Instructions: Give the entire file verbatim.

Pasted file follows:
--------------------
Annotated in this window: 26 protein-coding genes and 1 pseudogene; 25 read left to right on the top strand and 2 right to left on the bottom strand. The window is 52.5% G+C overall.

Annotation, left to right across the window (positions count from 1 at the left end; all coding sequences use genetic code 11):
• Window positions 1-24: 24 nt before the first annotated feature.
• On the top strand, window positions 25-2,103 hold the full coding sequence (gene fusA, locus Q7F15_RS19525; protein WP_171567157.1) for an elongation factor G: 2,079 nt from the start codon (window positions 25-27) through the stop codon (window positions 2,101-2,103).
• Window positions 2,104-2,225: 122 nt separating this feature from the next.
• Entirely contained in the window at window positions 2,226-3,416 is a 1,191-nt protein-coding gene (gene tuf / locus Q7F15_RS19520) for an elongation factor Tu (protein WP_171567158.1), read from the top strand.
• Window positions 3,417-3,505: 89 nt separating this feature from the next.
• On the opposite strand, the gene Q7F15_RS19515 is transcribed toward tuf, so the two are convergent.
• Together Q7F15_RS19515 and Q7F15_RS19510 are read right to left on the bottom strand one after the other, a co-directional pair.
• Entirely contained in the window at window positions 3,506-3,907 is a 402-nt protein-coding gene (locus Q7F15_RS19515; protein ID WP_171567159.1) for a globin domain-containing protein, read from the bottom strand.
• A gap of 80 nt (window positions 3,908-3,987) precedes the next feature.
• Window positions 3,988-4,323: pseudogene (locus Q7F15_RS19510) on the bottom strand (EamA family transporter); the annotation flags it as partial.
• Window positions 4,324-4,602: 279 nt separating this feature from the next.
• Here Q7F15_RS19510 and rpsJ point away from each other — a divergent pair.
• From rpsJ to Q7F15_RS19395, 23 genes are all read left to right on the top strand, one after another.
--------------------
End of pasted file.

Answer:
Annotated in this window: 26 protein-coding genes and 1 pseudogene; 25 read left to right on the top strand and 2 right to left on the bottom strand. The window is 52.5% G+C overall.

Annotation, left to right across the window (positions count from 1 at the left end; all coding sequences use genetic code 11):
• Window positions 1-24: 24 nt before the first annotated feature.
• On the top strand, window positions 25-2,103 hold the full coding sequence (gene fusA, locus Q7F15_RS19525; protein WP_171567157.1) for an elongation factor G: 2,079 nt from the start codon (window positions 25-27) through the stop codon (window positions 2,101-2,103).
• Window positions 2,104-2,225: 122 nt separating this feature from the next.
• Entirely contained in the window at window positions 2,226-3,416 is a 1,191-nt protein-coding gene (gene tuf / locus Q7F15_RS19520) for an elongation factor Tu (protein WP_171567158.1), read from the top strand.
• Window positions 3,417-3,505: 89 nt separating this feature from the next.
• On the opposite strand, the gene Q7F15_RS19515 is transcribed toward tuf, so the two are convergent.
• Together Q7F15_RS19515 and Q7F15_RS19510 are read right to left on the bottom strand one after the other, a co-directional pair.
• Entirely contained in the window at window positions 3,506-3,907 is a 402-nt protein-coding gene (locus Q7F15_RS19515; protein ID WP_171567159.1) for a globin domain-containing protein, read from the bottom strand.
• A gap of 80 nt (window positions 3,908-3,987) precedes the next feature.
• Window positions 3,988-4,323: pseudogene (locus Q7F15_RS19510) on the bottom strand (EamA family transporter); the annotation flags it as partial.
• Window positions 4,324-4,602: 279 nt separating this feature from the next.
• Here Q7F15_RS19510 and rpsJ point away from each other — a divergent pair.
• From rpsJ to Q7F15_RS19395, 23 genes are all read left to right on the top strand, one after another.